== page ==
History columnist produces second book of collected stories

Mona Waibel last week released her second book of stories about Sweet Home history.

Waibel, a longtime public figure in Sweet Home who was born in Sweet Home and has lived here most of her life, collected the material for the book from columns she has written for The New Era’s monthly publication senior section 55 Plus.

She said she published the book “mostly because readers asked me to.”

The second volume follows an initial collection, also entitled “Sweet Home’s Good Old Days,” which sold more than 2,000 copies since its publication a year and a half ago.

“The people who bought it were those who have lived here for a long time and a lot of people who once lived here, have moved away, and like to keep in touch with history,” she said. “Some of them have even been people who haven’t lived here, but just like Oregon, or like small towns,” she said. “I even had one lady from Wisconsin buy this last book. She called and talked to me about it. She said she loved it.”

The second volume is 235 pages, larger than the first, and covers a wide variety of topics starting with old-time logging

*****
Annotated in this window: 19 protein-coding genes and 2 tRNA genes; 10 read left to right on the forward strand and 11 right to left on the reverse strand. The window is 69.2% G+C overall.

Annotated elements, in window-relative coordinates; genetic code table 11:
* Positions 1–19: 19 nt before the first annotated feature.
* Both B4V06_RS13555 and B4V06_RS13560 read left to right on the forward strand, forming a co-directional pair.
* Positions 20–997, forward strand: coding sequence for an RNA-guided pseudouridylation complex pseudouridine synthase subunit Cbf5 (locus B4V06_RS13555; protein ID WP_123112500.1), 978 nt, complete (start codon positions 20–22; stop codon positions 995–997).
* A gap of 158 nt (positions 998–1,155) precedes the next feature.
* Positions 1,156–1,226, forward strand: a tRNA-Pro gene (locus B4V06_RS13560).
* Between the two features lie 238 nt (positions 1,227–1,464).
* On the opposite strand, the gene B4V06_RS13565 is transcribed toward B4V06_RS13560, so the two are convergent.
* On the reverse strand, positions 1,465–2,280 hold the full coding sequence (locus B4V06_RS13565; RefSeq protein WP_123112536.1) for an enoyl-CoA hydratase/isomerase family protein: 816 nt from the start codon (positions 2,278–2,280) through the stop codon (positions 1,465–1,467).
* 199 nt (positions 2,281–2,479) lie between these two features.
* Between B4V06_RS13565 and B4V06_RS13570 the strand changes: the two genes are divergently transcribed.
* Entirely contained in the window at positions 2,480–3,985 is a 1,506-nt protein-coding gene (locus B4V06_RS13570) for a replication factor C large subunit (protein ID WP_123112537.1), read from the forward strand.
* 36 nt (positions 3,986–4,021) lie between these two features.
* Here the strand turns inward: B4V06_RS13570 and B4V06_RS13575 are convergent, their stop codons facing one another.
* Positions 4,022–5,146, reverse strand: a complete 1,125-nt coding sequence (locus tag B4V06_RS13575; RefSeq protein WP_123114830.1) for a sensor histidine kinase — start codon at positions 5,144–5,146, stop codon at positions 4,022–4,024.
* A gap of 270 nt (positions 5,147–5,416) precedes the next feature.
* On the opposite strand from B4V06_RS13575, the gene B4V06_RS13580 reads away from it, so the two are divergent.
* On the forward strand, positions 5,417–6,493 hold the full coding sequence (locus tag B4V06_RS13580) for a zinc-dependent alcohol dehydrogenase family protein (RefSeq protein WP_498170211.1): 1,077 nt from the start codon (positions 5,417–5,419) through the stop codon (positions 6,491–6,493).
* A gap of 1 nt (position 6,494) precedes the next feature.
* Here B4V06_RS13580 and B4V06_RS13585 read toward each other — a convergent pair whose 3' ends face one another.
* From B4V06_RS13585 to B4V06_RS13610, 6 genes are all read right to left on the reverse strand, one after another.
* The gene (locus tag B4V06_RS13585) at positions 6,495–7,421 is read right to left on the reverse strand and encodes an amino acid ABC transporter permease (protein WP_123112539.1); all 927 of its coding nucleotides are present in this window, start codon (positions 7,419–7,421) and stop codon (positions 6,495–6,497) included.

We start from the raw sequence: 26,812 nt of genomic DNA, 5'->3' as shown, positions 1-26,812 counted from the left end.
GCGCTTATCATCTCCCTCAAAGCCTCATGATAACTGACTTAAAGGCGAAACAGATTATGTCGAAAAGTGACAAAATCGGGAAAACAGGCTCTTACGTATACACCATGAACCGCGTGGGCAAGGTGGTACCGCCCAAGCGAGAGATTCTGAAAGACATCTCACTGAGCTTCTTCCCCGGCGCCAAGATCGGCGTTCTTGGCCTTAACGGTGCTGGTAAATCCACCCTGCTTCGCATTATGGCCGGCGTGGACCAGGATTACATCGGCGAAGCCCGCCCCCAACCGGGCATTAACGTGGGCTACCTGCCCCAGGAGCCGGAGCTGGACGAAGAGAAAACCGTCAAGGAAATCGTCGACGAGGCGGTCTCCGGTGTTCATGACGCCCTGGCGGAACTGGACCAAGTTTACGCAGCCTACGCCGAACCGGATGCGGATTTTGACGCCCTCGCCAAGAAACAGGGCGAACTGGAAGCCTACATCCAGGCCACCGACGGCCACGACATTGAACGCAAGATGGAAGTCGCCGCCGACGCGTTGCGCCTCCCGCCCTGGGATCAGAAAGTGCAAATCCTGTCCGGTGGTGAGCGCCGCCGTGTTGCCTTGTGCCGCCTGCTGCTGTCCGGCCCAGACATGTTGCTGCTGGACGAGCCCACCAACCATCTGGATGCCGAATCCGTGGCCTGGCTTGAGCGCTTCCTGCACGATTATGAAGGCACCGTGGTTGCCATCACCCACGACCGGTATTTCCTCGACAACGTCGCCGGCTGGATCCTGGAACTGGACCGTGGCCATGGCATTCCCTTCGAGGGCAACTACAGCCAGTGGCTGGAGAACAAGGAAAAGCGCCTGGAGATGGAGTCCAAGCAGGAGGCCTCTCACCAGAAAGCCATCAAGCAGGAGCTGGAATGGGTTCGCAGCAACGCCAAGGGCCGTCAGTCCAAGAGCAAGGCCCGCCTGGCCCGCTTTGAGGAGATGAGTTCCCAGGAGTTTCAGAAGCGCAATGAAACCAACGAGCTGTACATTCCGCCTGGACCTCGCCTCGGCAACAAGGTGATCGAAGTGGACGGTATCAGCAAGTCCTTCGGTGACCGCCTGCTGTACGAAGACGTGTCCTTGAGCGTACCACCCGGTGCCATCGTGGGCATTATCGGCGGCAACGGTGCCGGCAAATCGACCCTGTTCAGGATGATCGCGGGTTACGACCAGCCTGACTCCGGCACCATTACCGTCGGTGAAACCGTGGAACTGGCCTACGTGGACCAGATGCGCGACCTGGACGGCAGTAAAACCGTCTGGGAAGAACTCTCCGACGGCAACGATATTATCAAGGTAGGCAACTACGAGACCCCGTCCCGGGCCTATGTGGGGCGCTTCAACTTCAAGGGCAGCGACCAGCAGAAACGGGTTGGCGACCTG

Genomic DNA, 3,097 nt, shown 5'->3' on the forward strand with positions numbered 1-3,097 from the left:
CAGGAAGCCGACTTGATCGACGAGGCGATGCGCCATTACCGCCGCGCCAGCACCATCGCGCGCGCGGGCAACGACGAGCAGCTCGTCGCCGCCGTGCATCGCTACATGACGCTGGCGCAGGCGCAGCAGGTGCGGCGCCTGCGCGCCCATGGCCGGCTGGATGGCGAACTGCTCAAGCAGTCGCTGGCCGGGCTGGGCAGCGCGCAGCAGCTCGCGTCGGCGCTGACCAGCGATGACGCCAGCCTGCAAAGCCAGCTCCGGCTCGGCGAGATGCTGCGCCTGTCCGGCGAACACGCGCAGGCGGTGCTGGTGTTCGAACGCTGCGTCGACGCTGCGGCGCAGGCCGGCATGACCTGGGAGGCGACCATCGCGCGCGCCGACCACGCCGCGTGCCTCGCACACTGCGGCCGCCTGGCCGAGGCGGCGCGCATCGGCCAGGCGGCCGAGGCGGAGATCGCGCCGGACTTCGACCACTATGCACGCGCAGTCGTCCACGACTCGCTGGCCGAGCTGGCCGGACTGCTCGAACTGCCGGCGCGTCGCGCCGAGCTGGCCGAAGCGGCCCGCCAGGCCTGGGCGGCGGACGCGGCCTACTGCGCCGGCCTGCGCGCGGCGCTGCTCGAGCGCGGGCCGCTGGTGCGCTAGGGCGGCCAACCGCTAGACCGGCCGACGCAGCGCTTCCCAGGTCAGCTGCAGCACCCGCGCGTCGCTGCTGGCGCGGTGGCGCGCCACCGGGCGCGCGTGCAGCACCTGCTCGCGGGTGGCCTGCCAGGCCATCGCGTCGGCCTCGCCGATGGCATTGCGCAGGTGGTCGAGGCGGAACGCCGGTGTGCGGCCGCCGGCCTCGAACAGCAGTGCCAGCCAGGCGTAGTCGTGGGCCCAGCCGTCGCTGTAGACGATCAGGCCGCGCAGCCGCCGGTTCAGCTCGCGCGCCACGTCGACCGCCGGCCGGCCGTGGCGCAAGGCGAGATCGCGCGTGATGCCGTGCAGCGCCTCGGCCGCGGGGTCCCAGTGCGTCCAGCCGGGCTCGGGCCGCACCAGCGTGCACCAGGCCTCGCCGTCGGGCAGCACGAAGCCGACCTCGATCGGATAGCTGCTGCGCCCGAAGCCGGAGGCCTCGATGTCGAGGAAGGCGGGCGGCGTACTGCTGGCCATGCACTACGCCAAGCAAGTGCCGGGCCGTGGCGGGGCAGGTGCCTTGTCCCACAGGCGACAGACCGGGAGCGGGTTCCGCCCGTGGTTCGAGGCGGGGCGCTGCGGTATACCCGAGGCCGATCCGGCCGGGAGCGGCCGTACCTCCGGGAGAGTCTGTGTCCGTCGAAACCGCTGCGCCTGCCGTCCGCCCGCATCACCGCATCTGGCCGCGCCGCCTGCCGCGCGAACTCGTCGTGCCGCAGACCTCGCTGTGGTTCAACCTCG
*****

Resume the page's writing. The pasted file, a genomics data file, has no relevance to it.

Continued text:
companies €“ ” the thing I love best about Sweet Home” €“ and ending with local timber mills. Mixed in between are stories about families who have been in Sweet Home for more than a century, the communities of Cascadia, Crawfordsville, Foster and Holley, the 1940s and the 1950s.

“I have more pictures in it this time, many more than I did before,” Waibel said. She added that she particularly tried to include photos of all the old families and the old logging companies.

Waibel said she enjoys writing about history and she said what sets her apart from some others who have written about local histories is that she has lived it herself.

Pointing to the cover, which shows downtown Sweet Home in what appears to be the early 1930s, she said, “I remember when it looked like that, when people drove those cars. I could probably tell you who drove those cars.”

“Sweet Home’s Good Old Days, Volume II” is available for $15 a copy at the Sweet Home Genealogical Library, East Linn Museum, the Sweet Home Senior Center, Friends of the Library Bookstore, Foster Lake Mall and The New Era.

Waibel said she got the books on Thursday and received a phone call early Friday morning from someone asking where they could get a copy.

“I don’t even know how she knew it was out,” Waibel said.

She said she enjoys history.

“It makes me feel good that people say they enjoy reading it,” she said. “I enjoy writing it. I think people like to read what’s familiar to them.”